How did this happen?
The authors speculate a few reasons.
- The subjects ate ultra-processed foods much faster than the unprocessed ones. According to James Kreiger, some studies have shown that eating faster leads to a higher intake of calories.
- Food reward. When you eat these highly processed foods they are usually calorie-dense, meaning they have a lot of calories per volume of food. A good example would be how two oreo cookies have more calories in them compared to an apple.
Our brain places a higher value on these calorie-dense foods (think Oreos) more than foods that have more volume (think apples) but not as many calories. We just eat more when presented with these types of foods.
Think, what would be easier to overeat?
2 chickens breasts
An entire bag of chips?
Verdict: Ultra-processed foods are not as filling, are eaten much faster, and they can cause you to want to eat more. Making fat loss much tougher.
Taking ultra-processed foods completely out of your diet is not practical for most, plus there is nothing inherently wrong with these foods. The first step is being aware of how ultra-processed foods are valued by the body and can lead to over eating, which you now are after reading this.
The second step is finding ways to work around this.
So let’s figure out some ways to work around this.
- Meal prep meals ahead of time
Taking some time to prep meals for the week can be a great way to reduce ultra-processed food consumption. If you need help with meal prep check out this article: https://www.bairfit.com/blogs/news/the-meal-prep-guide-set-yourself-up-for-fat-loss-success
2. Combine unprocessed food with ultra-processed foods
Maybe have some broccoli and a chicken breast with mac n cheese. This allows you to fill up on the unprocessed foods, so then you eat less of the ultra-processed foods.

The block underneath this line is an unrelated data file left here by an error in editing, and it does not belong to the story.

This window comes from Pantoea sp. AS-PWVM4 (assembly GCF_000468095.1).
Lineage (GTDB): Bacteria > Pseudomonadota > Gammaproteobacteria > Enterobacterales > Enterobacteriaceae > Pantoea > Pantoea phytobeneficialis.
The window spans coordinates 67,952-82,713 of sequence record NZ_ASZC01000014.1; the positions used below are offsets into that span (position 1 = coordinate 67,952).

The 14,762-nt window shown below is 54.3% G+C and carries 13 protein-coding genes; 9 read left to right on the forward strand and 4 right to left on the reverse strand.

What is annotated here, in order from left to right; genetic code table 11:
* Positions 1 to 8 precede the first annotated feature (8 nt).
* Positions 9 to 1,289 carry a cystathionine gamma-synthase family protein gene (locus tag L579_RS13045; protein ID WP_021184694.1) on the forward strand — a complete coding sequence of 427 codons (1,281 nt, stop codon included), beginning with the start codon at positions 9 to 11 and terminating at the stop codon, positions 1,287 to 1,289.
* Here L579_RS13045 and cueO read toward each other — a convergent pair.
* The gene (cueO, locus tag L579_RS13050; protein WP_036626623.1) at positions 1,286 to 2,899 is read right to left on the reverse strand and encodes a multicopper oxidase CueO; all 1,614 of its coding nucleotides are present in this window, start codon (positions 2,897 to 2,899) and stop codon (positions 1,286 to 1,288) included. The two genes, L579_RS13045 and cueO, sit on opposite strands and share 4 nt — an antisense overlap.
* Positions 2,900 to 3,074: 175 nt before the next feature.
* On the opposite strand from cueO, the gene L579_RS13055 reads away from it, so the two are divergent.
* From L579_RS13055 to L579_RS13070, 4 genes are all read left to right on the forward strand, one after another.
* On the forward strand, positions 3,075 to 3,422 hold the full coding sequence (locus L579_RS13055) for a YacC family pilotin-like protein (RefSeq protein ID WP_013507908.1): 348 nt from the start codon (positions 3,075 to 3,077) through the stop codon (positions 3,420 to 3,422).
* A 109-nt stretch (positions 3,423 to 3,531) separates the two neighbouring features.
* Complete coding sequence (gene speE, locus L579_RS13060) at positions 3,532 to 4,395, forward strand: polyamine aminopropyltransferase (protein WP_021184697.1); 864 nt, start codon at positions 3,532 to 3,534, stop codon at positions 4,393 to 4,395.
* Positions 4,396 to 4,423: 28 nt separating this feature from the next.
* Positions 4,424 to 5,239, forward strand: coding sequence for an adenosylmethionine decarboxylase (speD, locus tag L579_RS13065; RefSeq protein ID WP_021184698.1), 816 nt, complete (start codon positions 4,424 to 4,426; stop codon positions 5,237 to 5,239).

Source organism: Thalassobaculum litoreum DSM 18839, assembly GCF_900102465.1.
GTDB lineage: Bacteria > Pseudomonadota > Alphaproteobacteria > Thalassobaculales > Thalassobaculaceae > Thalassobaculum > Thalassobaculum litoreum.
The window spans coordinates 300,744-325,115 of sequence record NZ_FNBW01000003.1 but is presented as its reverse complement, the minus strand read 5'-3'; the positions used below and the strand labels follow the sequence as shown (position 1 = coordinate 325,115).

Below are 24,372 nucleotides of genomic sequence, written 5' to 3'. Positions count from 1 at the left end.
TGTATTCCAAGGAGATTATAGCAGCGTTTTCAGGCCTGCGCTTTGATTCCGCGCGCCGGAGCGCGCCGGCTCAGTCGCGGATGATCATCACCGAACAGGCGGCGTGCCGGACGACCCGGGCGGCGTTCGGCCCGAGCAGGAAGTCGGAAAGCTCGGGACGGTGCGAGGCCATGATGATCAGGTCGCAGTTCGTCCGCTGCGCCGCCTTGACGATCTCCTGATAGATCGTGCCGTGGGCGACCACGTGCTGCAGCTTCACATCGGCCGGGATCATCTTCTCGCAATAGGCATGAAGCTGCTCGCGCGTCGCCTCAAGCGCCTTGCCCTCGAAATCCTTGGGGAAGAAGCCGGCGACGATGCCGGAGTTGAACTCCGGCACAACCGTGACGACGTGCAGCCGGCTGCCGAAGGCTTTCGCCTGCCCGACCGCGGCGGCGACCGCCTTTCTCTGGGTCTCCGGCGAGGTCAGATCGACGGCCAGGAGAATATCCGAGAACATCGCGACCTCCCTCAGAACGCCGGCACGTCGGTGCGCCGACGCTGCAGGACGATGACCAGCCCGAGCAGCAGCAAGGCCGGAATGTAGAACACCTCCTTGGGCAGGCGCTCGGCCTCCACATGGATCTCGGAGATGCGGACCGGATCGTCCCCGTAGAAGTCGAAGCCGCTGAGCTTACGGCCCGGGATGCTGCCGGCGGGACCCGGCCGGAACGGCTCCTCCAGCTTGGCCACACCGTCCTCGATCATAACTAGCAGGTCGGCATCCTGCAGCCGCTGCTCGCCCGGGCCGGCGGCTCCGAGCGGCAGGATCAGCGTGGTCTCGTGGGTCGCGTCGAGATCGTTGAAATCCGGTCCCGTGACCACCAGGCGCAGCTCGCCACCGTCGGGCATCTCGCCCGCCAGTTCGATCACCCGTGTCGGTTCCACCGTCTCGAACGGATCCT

3. Eat 80% unprocessed 20% whatever
This is in line with combining meals, however, instead of looking at one meal, look at your day as a whole. Think 80% of the time unprocessed, 20% ultra-processed.
4. Slow down your eating
As mentioned earlier, one of the reasons ultra-processed foods tend to be associated with higher calorie intake is because people eat them much faster. Therefore, we can work on slowing down our eating to help combat this. Also eating undistracted is a great way to eat less, so no smashing a bag of potato chips while watching your favorite show.
There you have it, you are now aware that ultra-processed foods can cause you to overeat and you now have some tools to work around this.
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Hall, K. D., Ayuketah, A., Brychta, R., Cai, H., Cassimatis, T., Chen, K. Y., Chung, S. T., Costa, E., Courville, A., Darcey, V., Fletcher, L. A., Forde, C. G., Gharib, A. M., Guo, J., Howard, R., Joseph, P. V., McGehee, S., Ouwerkerk, R., Raisinger, K., Rozga, I., … Zhou, M. (2019). Ultra-Processed Diets Cause Excess Calorie Intake and Weight Gain: An Inpatient Randomized Controlled Trial of Ad Libitum Food Intake. Cell metabolism, 30(1), 67–77.e3. https://doi.org/10.1016/j.cmet.2019.05.008